It is also not established that the reputation of the SNCF brand confers a sufficient competitive advantage to distort competition, or that the prices practices are predatory. In particular, the Authority recalls that use of the brand image and reputation of an historic operator is not an abuse in itself unless it leads to maintaining the confusion between a public service activity and an activity recently open to competition, so as to amplify an advantage that other market players cannot reproduce. In this case, although the Ouibus brand does reproduce the prefix Oui, already used by SNCF, the applicant was unable to demonstrate that this practice would have mislead consumers on the competitive nature of the Ouibus offer.

Bolloré authorized by the Commission to take de facto sole control of Vivendi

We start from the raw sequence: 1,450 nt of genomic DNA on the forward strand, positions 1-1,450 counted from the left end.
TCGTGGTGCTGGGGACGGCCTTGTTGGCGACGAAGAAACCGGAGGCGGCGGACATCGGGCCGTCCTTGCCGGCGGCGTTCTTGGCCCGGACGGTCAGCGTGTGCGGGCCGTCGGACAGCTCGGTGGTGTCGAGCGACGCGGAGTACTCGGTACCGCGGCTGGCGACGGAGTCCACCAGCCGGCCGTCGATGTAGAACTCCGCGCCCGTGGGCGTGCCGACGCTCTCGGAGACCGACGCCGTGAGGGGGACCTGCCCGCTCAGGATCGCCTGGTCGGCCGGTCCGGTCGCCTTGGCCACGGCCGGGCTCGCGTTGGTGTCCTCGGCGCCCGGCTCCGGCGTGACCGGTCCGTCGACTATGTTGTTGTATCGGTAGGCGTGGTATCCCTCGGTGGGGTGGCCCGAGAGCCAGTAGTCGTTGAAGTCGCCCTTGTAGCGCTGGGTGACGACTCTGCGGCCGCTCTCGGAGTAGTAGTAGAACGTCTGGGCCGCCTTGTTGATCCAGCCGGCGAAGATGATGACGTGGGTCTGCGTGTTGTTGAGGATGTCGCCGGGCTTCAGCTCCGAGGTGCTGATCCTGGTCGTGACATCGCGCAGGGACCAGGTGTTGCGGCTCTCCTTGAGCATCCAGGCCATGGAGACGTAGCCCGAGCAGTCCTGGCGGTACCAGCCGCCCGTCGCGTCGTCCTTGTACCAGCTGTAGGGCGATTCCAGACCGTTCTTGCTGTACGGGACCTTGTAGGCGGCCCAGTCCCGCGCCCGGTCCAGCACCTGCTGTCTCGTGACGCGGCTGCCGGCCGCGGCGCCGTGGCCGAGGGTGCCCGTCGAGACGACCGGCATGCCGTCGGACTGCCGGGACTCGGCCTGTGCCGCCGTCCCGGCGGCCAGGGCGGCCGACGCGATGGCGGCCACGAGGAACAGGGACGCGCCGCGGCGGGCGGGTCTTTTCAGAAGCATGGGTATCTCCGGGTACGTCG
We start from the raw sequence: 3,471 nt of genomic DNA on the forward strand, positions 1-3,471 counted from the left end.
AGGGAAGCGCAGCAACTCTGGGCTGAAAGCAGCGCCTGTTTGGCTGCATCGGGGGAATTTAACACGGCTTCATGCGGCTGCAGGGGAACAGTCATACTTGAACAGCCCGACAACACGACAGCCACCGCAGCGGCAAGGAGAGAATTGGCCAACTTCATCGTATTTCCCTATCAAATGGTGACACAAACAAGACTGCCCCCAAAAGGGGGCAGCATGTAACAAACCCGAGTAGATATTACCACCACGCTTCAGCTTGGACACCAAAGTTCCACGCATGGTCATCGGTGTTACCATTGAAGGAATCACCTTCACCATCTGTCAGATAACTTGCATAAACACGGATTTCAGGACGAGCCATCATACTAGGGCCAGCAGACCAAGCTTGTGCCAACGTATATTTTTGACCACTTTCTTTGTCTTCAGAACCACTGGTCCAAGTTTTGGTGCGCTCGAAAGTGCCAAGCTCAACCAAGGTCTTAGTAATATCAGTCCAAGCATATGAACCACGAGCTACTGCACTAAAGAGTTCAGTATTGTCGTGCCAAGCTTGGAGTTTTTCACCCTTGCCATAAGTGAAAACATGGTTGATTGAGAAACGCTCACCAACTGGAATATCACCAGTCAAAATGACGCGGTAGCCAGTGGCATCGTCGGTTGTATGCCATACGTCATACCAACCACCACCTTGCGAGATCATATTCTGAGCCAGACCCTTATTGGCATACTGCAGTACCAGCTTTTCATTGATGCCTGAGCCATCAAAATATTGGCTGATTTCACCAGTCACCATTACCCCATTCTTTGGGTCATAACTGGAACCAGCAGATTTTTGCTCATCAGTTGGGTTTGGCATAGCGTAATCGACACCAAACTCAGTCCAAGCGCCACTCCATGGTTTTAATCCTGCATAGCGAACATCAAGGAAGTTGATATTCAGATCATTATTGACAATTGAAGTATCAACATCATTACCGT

On April 24, 2017, the European Commission authorized the Bolloré's acquisition of de facto sole control over Vivendi. With a minority shareholding of only 26.4% without de jure veto rights on strategic business decisions, the Commission considered that this minority shareholder exercised de facto sole control over Vivendi on the basis of the following body of evidence: (i) it is the only industrial shareholder among financial shareholders, (ii) Mr. Bolloré is the Chairman of the Supervisory Board, which gives him influence on both the Supervisory Board and the Management Board, (iii) most proposals supported by Bolloré during past general meetings requiring simple majority had been approved, and (iv) Vivendi's remaining shareholding structure is very scattered, and nothing indicates that a common interest brings together a blocking minority against Bolloré. This case recalls that even without veto rights, a minority shareholding can sometimes require prior antitrust approval if it confers de facto control.